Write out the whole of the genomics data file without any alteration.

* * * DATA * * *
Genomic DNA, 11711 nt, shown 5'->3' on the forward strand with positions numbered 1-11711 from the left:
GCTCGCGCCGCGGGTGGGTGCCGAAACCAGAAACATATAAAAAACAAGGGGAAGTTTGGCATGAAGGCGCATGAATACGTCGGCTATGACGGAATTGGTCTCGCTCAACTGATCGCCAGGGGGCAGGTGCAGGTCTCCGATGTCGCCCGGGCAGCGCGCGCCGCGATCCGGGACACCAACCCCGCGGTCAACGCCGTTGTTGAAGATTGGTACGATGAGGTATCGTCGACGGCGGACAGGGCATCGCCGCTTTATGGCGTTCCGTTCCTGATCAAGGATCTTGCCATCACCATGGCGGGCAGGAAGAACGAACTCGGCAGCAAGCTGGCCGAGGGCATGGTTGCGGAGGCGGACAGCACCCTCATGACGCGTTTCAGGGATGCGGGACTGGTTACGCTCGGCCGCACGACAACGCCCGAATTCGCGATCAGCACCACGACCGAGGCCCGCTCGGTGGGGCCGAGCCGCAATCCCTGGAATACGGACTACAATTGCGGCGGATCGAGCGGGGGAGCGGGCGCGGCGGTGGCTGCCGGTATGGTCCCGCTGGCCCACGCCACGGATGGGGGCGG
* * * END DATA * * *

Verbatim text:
Genomic DNA, 11711 nt, shown 5'->3' on the forward strand with positions numbered 1-11711 from the left:
GCTCGCGCCGCGGGTGGGTGCCGAAACCAGAAACATATAAAAAACAAGGGGAAGTTTGGCATGAAGGCGCATGAATACGTCGGCTATGACGGAATTGGTCTCGCTCAACTGATCGCCAGGGGGCAGGTGCAGGTCTCCGATGTCGCCCGGGCAGCGCGCGCCGCGATCCGGGACACCAACCCCGCGGTCAACGCCGTTGTTGAAGATTGGTACGATGAGGTATCGTCGACGGCGGACAGGGCATCGCCGCTTTATGGCGTTCCGTTCCTGATCAAGGATCTTGCCATCACCATGGCGGGCAGGAAGAACGAACTCGGCAGCAAGCTGGCCGAGGGCATGGTTGCGGAGGCGGACAGCACCCTCATGACGCGTTTCAGGGATGCGGGACTGGTTACGCTCGGCCGCACGACAACGCCCGAATTCGCGATCAGCACCACGACCGAGGCCCGCTCGGTGGGGCCGAGCCGCAATCCCTGGAATACGGACTACAATTGCGGCGGATCGAGCGGGGGAGCGGGCGCGGCGGTGGCTGCCGGTATGGTCCCGCTGGCCCACGCCACGGATGGGGGCGG